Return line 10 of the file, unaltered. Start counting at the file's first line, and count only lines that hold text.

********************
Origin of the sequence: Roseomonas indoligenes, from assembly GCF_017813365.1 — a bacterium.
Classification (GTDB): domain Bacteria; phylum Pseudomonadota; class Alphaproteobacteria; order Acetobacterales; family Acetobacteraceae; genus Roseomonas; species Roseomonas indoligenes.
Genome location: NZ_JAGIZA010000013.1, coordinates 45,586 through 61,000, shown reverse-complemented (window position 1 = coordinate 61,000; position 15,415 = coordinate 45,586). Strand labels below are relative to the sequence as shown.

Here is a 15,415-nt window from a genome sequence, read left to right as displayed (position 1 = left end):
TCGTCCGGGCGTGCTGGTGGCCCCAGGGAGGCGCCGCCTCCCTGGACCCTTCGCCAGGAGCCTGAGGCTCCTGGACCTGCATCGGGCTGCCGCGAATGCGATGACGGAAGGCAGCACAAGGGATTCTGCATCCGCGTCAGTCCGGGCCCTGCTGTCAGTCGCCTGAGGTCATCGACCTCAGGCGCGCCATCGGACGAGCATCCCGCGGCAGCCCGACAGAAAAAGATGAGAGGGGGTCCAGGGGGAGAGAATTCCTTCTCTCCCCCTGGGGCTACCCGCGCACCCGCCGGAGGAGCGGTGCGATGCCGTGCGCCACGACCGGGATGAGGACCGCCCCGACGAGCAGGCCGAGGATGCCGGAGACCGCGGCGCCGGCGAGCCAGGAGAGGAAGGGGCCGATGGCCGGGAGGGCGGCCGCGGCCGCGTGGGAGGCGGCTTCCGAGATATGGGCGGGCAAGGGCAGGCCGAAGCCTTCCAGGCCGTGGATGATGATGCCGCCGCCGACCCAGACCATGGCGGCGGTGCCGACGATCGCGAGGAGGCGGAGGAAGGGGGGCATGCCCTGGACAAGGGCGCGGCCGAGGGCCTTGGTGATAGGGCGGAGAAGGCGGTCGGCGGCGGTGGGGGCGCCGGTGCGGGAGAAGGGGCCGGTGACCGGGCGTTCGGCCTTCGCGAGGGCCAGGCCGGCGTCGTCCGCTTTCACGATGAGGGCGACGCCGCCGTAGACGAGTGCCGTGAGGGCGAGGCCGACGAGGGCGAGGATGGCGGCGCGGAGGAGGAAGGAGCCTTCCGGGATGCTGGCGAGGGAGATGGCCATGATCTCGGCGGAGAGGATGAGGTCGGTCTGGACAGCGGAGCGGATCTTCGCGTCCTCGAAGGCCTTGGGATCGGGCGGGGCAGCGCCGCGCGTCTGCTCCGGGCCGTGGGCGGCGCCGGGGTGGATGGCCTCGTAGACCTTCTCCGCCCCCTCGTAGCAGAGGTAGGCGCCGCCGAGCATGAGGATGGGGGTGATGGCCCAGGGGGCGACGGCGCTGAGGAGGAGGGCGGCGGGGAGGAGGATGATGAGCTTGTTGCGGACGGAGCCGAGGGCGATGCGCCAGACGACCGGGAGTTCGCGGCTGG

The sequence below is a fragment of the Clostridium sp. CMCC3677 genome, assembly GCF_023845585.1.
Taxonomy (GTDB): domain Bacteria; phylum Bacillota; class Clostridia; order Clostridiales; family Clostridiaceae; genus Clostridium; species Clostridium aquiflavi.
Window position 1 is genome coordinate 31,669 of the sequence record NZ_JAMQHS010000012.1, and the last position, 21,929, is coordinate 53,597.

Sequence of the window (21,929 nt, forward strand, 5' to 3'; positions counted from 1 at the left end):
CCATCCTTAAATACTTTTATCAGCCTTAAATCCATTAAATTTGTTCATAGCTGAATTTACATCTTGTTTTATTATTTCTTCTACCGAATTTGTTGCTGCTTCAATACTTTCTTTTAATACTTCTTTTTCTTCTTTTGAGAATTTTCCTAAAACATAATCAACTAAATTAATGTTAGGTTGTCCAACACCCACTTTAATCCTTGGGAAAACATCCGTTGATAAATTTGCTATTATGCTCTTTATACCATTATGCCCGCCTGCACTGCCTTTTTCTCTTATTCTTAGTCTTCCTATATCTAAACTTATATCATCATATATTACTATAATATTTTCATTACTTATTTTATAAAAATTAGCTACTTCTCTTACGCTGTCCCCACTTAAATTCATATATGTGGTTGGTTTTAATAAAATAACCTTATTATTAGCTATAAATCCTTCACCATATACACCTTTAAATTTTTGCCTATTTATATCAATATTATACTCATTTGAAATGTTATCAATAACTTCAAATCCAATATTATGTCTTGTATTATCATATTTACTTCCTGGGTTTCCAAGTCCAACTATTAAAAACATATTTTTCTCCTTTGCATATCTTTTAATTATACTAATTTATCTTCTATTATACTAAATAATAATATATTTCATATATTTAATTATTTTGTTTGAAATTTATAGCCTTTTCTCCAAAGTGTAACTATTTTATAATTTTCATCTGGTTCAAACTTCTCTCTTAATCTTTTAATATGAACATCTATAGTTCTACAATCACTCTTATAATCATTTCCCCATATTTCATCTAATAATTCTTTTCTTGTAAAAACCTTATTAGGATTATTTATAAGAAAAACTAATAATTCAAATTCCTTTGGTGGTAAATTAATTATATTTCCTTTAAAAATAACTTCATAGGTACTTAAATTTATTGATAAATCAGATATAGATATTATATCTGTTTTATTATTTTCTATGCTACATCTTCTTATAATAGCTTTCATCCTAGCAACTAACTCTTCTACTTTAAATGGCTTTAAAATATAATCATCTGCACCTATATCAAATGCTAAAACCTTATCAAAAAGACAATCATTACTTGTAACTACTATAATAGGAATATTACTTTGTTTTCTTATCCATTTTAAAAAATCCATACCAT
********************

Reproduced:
CCATCCTTAAATACTTTTATCAGCCTTAAATCCATTAAATTTGTTCATAGCTGAATTTACATCTTGTTTTATTATTTCTTCTACCGAATTTGTTGCTGCTTCAATACTTTCTTTTAATACTTCTTTTTCTTCTTTTGAGAATTTTCCTAAAACATAATCAACTAAATTAATGTTAGGTTGTCCAACACCCACTTTAATCCTTGGGAAAACATCCGTTGATAAATTTGCTATTATGCTCTTTATACCATTATGCCCGCCTGCACTGCCTTTTTCTCTTATTCTTAGTCTTCCTATATCTAAACTTATATCATCATATATTACTATAATATTTTCATTACTTATTTTATAAAAATTAGCTACTTCTCTTACGCTGTCCCCACTTAAATTCATATATGTGGTTGGTTTTAATAAAATAACCTTATTATTAGCTATAAATCCTTCACCATATACACCTTTAAATTTTTGCCTATTTATATCAATATTATACTCATTTGAAATGTTATCAATAACTTCAAATCCAATATTATGTCTTGTATTATCATATTTACTTCCTGGGTTTCCAAGTCCAACTATTAAAAACATATTTTTCTCCTTTGCATATCTTTTAATTATACTAATTTATCTTCTATTATACTAAATAATAATATATTTCATATATTTAATTATTTTGTTTGAAATTTATAGCCTTTTCTCCAAAGTGTAACTATTTTATAATTTTCATCTGGTTCAAACTTCTCTCTTAATCTTTTAATATGAACATCTATAGTTCTACAATCACTCTTATAATCATTTCCCCATATTTCATCTAATAATTCTTTTCTTGTAAAAACCTTATTAGGATTATTTATAAGAAAAACTAATAATTCAAATTCCTTTGGTGGTAAATTAATTATATTTCCTTTAAAAATAACTTCATAGGTACTTAAATTTATTGATAAATCAGATATAGATATTATATCTGTTTTATTATTTTCTATGCTACATCTTCTTATAATAGCTTTCATCCTAGCAACTAACTCTTCTACTTTAAATGGCTTTAAAATATAATCATCTGCACCTATATCAAATGCTAAAACCTTATCAAAAAGACAATCATTACTTGTAACTACTATAATAGGAATATTACTTTGTTTTCTTATCCATTTTAAAAAATCCATACCAT